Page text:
Jobs to Be Done Book Summary - Jobs to Be Done Book explained in key points
Listen to the Intro
00:00

Jobs to Be Done summary

Stephen Wunker, Jessica Wattman & David Farber

A Roadmap for Customer-Centered Innovation

4.1 (43 ratings)
15 mins

Brief summary

Jobs to Be Done by Stephen Wunker, Jessica Wattman, and David Farber is a business book that explores the theory of jobs to be done, providing valuable insights on how to create products and services that truly meet customers' needs and solve their problems.

Table of Contents

    Jobs to Be Done
    Summary of 6 key ideas

    Audio & text in the Blinkist app
    Key idea 1 of 6

    Helping customers do their jobs

    Every company hopes to innovate, but the question always is, how? The Jobs-based approach aims to provide you with a roadmap full of actionable steps you can take to generate truly innovative ideas.

    The jobs approach is a customer-centric approach. It’s all about taking a deeper look at customer behavior to identify the latent opportunities in the market. It’s asking, What jobs are customers trying to accomplish with the products they buy, and why are they doing these jobs? With this perspective, you can also identify the pain points related to current solutions and guide your businesses toward profitability.

    While it helps to reach out to potential customers and ask questions, sometimes customers might not fully understand what they want or why they want it. Surprisingly, this knowledge gap can be a source of innovation and growth. So you need to ask the right questions. When you delve into the “why” behind people's actions, you can uncover the emotional, psychological, and practical factors that drive their choices.

    Understanding the jobs that people are trying to get done is crucial to predicting which products or services they'll embrace. Breakthroughs come from reimagining problems, not just offering slightly improved solutions to existing challenges. Designing a product that simply adds a new feature to something that already exists is neither innovative nor a path to long-term growth.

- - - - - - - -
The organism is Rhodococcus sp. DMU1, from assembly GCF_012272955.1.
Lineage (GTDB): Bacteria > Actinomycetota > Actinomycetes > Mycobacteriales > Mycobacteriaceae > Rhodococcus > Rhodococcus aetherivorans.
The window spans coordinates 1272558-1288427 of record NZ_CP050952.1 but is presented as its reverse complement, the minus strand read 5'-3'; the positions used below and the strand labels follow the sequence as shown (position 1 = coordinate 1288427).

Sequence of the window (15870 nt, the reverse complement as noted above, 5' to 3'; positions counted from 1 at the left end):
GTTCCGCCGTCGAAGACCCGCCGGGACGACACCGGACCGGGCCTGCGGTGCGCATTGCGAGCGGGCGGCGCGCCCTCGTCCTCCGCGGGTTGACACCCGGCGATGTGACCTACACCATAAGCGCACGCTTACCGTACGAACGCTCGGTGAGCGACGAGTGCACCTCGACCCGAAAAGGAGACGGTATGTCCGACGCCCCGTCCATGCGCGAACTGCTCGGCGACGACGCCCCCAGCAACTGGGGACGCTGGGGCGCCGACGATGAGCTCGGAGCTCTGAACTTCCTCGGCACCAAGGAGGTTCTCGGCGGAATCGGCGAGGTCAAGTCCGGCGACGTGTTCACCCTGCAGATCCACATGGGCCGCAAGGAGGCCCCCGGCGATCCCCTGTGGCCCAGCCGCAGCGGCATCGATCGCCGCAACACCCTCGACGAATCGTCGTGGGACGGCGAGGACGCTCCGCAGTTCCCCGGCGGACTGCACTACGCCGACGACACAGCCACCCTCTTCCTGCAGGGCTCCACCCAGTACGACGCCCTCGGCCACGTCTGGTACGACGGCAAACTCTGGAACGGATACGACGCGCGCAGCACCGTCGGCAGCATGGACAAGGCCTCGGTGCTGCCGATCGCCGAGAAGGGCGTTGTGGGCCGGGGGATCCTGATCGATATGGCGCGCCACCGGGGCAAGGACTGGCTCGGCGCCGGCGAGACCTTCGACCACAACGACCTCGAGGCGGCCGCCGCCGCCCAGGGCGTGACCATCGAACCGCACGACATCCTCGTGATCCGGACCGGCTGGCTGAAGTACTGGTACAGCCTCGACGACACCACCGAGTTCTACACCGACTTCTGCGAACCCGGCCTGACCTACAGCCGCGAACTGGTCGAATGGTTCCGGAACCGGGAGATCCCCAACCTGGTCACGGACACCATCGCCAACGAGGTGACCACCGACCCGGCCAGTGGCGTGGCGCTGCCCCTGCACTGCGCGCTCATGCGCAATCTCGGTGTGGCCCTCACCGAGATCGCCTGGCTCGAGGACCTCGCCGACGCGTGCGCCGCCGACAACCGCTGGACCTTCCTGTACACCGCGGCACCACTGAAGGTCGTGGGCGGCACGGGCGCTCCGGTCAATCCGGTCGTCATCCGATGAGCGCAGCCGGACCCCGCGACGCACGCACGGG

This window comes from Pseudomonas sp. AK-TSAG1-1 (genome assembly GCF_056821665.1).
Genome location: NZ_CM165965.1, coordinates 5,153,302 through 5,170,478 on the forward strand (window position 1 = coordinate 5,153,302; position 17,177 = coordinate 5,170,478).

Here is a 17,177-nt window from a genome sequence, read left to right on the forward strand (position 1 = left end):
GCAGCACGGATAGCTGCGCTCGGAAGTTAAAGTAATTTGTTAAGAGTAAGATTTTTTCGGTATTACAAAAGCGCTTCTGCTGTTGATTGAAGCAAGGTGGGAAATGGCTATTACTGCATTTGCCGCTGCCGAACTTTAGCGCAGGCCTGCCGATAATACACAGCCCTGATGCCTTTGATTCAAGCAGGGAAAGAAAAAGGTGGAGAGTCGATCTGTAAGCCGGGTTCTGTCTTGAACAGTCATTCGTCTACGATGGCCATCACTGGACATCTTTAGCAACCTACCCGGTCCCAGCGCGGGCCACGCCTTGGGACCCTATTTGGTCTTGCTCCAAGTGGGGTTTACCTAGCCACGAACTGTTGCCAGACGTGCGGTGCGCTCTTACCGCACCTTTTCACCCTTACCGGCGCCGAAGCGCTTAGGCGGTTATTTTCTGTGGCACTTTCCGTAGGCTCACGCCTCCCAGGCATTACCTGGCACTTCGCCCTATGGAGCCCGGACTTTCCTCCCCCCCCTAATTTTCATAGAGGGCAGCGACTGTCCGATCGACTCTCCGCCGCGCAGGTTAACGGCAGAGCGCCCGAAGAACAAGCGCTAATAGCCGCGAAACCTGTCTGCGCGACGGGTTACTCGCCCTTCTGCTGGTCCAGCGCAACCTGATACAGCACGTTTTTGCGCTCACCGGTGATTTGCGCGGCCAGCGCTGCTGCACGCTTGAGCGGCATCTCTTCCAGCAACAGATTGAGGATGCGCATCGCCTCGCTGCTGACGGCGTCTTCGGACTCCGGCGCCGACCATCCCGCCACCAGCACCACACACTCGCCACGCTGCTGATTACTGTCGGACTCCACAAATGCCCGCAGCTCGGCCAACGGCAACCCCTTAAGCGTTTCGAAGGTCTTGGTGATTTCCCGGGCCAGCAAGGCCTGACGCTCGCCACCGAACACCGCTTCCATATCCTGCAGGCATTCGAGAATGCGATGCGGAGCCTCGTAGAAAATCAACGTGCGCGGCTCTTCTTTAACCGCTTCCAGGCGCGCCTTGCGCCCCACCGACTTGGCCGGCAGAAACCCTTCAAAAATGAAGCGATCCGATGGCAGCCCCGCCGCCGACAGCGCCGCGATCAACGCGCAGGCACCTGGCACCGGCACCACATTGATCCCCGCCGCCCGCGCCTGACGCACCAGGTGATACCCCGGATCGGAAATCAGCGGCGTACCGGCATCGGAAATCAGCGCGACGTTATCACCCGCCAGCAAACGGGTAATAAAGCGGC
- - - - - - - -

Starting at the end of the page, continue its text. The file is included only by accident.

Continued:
It’s also important to look beyond the products that people are currently using to get their jobs done. When you focus on the job itself, you can begin to rethink the solution completely. Think of it this way: When someone goes to the hardware store, they don't want to buy a quarter-inch drill; they want to make a quarter-inch hole.

    The more specific you get, the better. And when you carefully walk through every step of the job, you can uncover the emotional components of the job as well.

    Take Beats Electronics, for example. Quality-wise, their headphones are inferior to other brands. So, if the only part of the job were sound quality, customers would look elsewhere. But when they were first released, Beats headphones also satisfied an emotional need. They were stylish; they gave customers a seat with the cool kids in the cafeteria. That was something other headphones weren’t doing.

    Designing products that excel in functional jobs and appeal to emotional needs is a winning strategy. Once you develop an understanding of customer jobs, you’ll be on the path to gaining insights that will guide the development of products, services, and business models that truly meet people's needs. We’ll dig deeper into this process in the sections ahead.

    Want to see all full key ideas from Jobs to Be Done?

    Key ideas in Jobs to Be Done

    More knowledge in less time
    Read or listen
    Read or listen
    Get the key ideas from nonfiction bestsellers in minutes, not hours.
    Find your next read
    Find your next read
    Get book lists curated by experts and personalized recommendations.
    Shortcasts
    Shortcasts New
    We’ve teamed up with podcast creators to bring you key insights from podcasts.

    What is Jobs to Be Done about?

    Jobs to Be Done (2016) offers an up-to-date look at one of the most respected strategies for creating sought-after, innovative products. This methodology is laser-focused on customer research and understanding what they need in order to get jobs done.

    Jobs to Be Done Review